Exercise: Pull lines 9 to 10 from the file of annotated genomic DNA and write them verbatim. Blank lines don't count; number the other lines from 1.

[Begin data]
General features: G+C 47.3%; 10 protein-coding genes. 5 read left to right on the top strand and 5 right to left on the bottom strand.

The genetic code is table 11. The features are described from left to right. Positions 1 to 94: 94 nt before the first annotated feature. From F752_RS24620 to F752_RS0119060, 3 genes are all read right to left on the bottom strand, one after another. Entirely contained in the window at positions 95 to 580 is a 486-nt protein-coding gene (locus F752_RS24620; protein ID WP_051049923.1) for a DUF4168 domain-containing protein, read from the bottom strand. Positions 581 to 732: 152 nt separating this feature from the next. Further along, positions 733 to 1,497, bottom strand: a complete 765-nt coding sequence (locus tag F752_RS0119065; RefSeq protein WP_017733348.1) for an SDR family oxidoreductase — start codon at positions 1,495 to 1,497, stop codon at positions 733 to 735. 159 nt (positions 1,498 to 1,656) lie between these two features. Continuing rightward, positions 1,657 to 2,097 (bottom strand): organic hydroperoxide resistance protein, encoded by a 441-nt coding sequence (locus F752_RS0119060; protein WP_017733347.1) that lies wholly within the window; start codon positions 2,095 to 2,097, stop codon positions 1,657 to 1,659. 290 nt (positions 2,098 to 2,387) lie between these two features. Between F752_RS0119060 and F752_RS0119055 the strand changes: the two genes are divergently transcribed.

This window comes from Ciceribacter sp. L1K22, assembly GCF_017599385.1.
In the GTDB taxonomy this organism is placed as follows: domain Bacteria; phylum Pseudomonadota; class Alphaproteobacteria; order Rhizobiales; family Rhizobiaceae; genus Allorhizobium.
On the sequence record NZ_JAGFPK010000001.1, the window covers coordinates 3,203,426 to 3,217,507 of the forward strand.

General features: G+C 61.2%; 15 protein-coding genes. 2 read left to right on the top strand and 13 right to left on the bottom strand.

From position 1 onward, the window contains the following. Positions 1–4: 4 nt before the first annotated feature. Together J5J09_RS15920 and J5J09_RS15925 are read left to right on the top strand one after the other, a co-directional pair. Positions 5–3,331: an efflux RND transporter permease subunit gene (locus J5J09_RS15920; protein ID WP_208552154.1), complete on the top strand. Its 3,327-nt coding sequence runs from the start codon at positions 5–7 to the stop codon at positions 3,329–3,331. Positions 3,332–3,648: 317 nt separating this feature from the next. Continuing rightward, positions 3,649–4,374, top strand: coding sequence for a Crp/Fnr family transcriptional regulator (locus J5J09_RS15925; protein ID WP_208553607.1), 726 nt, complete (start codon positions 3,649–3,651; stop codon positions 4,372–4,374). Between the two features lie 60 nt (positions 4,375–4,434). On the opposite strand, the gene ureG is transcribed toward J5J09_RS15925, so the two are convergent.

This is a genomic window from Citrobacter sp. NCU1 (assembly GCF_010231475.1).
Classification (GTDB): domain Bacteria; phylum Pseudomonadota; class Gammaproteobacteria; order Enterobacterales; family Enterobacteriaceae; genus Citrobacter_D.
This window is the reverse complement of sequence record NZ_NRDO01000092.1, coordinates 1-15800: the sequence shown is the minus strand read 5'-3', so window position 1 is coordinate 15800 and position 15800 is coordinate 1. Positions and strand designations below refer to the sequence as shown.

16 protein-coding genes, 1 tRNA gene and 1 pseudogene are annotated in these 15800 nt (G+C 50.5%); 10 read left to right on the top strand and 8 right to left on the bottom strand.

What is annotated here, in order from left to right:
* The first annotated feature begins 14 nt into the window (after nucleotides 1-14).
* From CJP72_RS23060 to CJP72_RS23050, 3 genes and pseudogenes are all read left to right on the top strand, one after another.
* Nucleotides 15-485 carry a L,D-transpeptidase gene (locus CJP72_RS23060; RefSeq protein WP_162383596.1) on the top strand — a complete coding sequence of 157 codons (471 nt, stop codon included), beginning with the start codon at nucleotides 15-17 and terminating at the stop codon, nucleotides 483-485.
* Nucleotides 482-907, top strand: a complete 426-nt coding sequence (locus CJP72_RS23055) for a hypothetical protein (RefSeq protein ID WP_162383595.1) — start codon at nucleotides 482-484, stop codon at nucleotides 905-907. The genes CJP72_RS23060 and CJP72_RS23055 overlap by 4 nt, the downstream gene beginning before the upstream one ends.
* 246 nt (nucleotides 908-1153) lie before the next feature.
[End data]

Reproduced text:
Classification (GTDB): domain Bacteria; phylum Pseudomonadota; class Gammaproteobacteria; order Enterobacterales; family Enterobacteriaceae; genus Citrobacter_D.
This window is the reverse complement of sequence record NZ_NRDO01000092.1, coordinates 1-15800: the sequence shown is the minus strand read 5'-3', so window position 1 is coordinate 15800 and position 15800 is coordinate 1. Positions and strand designations below refer to the sequence as shown.